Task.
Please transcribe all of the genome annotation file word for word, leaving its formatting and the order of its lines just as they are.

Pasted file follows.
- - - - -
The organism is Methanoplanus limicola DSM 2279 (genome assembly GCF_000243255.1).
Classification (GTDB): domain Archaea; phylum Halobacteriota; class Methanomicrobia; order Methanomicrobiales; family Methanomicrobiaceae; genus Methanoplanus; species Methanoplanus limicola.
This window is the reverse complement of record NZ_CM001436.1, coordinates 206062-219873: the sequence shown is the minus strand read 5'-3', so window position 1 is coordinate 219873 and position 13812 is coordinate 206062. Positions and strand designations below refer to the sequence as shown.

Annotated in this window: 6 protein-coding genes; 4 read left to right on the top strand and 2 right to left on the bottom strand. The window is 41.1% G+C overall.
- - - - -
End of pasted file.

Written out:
The organism is Methanoplanus limicola DSM 2279 (genome assembly GCF_000243255.1).
Classification (GTDB): domain Archaea; phylum Halobacteriota; class Methanomicrobia; order Methanomicrobiales; family Methanomicrobiaceae; genus Methanoplanus; species Methanoplanus limicola.
This window is the reverse complement of record NZ_CM001436.1, coordinates 206062-219873: the sequence shown is the minus strand read 5'-3', so window position 1 is coordinate 219873 and position 13812 is coordinate 206062. Positions and strand designations below refer to the sequence as shown.

Annotated in this window: 6 protein-coding genes; 4 read left to right on the top strand and 2 right to left on the bottom strand. The window is 41.1% G+C overall.